Mexico City: Viva La D.F.

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19th Sep 2008




Mexico City (D.F.)


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Yeah, the traffic sux.
The world’s most populous city, México D.F. offers one of the best things in life: music everywhere. In restaurants, on streets, in your head, even in the bathtub. And it’s not a disco version of Rihanna, although it can be just as infectious. Before long it makes you forget you are 20 minutes late, caught in hellish traffic surrounded by bad outdoor advertising.

arrivals

Be prepared. The voyage from gate to immigration is stuffed with all manner of sombrero and tequila combo shops, desperate to sell a shot glass to the unsuspecting. It’s so familiar you’ll probably sail right past, but it’s worth stopping to check out reading material. That’s because you will need it at immigration, where long lines and all manner of paperwork and bureaucratic form-filling awaits the jetlagged you.

el suburban

The traffic in Mexico City is so bad it makes Los Angeles look like a pedestrian zone - its a veritable vehicular arms-race. Do a carbon offset and request the biggest, baddest, blacked-out SUV you can find. People will think you are part of a Russian pop band, and traffic will give way. It’s the only way to get around. To get one, buy a car-ticket at the two windows to the right outside of arrivals by the taxi rank, asking specifically for a Chevy Suburban. They are all the same price, and you will enjoy the ride much more.

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Sleek haven & killer views at the W Mexico City
accommodation

Where? The W of course. We wouldn’t normally recommend a W, but there’s not great choice here. If you want plush, the Four Seasons on Paseo de la Reforma  does the job and features a delightful zucchini flower omelette for tomorrow morning.

But for the more happening scene, park at the W. Its near the Polanco area, a burgeoning center of international business and culture. While there, lurk around Solea, the in-house hotspot, nibbling on taquitos while you practice saying “Teotihuacan,” (tay-oh-tee-wah-cahn) or,  failing that, “nice pyramids you have here."

If you’re looking for a more charming alternative, try the still-cool Hotel Condesa DF. It hit the radar when it opened a few years ago with its cool blend of 40s art deco revival. Their motto is meet the sunshine, meet the siesta, meet the fiesta! They serve smooth creamed crab here, which everyone likes - very much.  Make sure you prebook your rooftop patio table to enjoy al fresco!

viva la frenchies

Amazing Mexican food, the birthright of Mexico City, is fresh and delicious. However, for some reason there is a French sub-current worth checking out. Ivoire, Tel. +52 55 5280 0477, offers what the locals call ”des colonies”: a French flair with African influences in a setting that attracts the beautiful people regularly. The duck rostizado is stunning, and the crème brulée is the best in the city. You must eat on their terrace of beautiful decks that resemble tree houses.

Au Pied de Cochon in Colonía Palanco is fun too. It where everybody goes after clubbing and similar to the one that once existed once in Washington D.C.  Rock up to Au Pied around 2 a.m. for your table, and order the apple-marinated morongaor pig legs. You’ll need wine to wash that down. Fortunately, they have one of the largest wine lists in the city. Tel: +52 55 5327 7756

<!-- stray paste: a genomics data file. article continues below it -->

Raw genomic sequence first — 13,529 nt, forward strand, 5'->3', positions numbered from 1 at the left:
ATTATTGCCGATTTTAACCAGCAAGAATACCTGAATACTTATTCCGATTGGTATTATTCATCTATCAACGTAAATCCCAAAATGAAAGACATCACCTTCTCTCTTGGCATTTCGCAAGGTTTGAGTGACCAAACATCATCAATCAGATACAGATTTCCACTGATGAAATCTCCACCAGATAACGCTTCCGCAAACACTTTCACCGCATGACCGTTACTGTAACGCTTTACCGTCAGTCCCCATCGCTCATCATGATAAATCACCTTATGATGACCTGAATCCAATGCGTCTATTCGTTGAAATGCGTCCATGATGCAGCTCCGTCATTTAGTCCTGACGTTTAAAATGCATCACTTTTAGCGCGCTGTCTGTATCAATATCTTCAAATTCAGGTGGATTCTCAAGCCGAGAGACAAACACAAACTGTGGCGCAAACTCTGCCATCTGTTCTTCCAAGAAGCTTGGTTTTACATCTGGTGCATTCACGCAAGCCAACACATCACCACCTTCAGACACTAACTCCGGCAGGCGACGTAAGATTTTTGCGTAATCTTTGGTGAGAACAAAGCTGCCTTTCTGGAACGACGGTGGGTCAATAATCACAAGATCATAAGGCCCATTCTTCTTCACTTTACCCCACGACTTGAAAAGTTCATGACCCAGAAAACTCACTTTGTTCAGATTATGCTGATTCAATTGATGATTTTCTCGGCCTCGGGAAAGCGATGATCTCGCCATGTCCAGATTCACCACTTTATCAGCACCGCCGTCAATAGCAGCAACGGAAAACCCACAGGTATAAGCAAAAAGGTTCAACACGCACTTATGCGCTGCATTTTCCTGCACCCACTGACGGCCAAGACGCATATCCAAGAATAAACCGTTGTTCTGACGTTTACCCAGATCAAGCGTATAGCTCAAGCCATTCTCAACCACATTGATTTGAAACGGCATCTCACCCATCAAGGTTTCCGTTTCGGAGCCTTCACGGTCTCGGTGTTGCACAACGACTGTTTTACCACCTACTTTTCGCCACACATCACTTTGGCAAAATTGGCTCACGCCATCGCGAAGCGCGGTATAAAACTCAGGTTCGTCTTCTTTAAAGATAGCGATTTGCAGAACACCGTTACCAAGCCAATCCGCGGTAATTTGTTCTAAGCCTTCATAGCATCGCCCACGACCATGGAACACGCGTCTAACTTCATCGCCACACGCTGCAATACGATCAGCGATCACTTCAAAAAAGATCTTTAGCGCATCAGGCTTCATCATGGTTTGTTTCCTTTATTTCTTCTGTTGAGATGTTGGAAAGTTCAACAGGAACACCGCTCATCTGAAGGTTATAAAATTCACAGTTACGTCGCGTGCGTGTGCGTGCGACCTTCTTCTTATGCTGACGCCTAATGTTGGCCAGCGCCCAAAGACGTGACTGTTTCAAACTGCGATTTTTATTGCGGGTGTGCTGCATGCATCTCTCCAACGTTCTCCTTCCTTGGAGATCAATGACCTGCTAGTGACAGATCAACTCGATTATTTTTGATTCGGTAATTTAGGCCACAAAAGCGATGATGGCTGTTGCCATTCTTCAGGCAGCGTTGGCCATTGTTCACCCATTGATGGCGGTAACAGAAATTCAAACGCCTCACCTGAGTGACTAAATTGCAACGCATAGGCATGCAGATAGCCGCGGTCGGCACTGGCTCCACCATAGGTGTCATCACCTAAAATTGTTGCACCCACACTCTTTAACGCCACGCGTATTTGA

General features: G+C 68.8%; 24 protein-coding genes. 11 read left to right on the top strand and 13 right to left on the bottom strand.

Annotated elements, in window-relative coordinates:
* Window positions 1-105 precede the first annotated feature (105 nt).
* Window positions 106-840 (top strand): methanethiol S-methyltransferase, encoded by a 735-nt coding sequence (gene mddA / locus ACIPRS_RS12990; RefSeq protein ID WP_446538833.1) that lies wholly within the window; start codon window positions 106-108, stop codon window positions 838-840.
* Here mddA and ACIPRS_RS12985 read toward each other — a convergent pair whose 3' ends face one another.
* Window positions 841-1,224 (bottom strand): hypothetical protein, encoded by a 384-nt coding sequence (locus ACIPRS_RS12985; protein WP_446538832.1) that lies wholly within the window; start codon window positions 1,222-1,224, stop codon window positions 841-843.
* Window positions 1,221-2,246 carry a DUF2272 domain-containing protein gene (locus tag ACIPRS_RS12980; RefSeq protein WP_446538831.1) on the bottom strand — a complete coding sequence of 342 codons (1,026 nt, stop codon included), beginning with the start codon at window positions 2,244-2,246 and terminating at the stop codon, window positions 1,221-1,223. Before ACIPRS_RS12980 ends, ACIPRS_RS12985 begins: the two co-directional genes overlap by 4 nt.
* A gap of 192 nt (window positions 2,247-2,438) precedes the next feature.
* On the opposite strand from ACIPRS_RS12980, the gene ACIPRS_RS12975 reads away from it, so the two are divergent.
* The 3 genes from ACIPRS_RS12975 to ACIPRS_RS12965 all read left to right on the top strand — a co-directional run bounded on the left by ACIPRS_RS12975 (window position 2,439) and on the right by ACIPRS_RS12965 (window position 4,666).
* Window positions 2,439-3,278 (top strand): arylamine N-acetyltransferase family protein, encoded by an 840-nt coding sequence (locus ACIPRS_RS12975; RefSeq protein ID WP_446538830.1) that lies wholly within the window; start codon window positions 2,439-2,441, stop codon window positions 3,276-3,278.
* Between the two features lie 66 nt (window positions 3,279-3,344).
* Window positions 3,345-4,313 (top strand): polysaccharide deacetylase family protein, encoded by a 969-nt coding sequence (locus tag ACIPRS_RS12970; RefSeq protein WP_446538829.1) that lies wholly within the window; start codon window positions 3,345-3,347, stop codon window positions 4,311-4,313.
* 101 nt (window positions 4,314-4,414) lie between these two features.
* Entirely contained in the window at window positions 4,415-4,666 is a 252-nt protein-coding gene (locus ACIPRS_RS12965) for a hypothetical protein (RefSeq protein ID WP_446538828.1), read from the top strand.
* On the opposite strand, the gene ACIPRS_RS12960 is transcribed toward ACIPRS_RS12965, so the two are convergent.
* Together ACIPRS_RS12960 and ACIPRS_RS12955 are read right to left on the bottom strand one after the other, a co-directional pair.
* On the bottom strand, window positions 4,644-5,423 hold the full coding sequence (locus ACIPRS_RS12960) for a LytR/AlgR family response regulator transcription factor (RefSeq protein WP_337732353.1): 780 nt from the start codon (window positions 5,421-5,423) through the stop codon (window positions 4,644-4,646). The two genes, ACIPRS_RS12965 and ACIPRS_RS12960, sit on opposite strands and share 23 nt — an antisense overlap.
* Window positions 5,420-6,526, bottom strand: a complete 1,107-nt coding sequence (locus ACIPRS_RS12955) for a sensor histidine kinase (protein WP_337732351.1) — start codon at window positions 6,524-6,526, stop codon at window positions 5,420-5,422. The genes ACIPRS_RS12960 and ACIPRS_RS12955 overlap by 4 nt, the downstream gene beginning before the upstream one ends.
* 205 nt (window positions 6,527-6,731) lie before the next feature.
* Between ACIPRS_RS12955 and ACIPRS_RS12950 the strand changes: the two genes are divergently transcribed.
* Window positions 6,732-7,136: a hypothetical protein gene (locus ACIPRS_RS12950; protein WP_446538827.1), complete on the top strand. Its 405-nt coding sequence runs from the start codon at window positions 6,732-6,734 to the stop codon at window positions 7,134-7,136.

But for amazing Mexican, head south to the San Angel district and the popular San Angel Inn. This place serves the most stupendous Mexican dishes ever, including Veracruz sea bass, stuffed peppers with cheese and beef, and huit-lacoche crêpes. San Angel has a special place in the heart of the Mexican jet set and may just be the first place in the world to perfect the 'filthy martini'.

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things to do

It’s quite fun to walk around historic San Angel, poking your head into areas that remain none of your business. The central districtos also offer great walking, especially Zona Rosa and its famous antique market open every Saturday. The club scene seems almost reversed in that all the good stuff is in the suburbs and really big clubs open and close with amazing speed. It can be a bit dangerous since night crime is at record levels, and it’s easy to get lost, so maybe stick to La Condesa, Polanco, and Zona Rosa or be driven by someone else, preferably your Mexican friend’s driver. There are real adventures in lesser-known suburbs. To see the real scene, spend an evening in Plaza Garibaldi. It’s total low-brow chaos, and your perspective of how good it is will probably depends on how much tequila you drink.

For the Plaza bring only cash, dodge the pickup touts, transvestites, thieves, and criminals, and you’ll be in for a crazy experience. Most of the bars are not worth going into, but in some you may find old Aztec liqueurs made from Mexican herbs with mildly hallucinatory effects—it’s not illegal. Do leave the bling at home.

Once you’re in the throng, the best thing about Mexico will sidle up and grab you: the music. Many of Mexico’s best mariachi bands perform in Plaza Garibaldi and like other areas of the city, their sounds will drench you in no time at all.  Soon you’ll have a skip in your step and a sheepish grin on your face, as fireworks and piñatas fill your field of vision. Just remember the old international adage: one tequila, two tequila, three tequila...floor!

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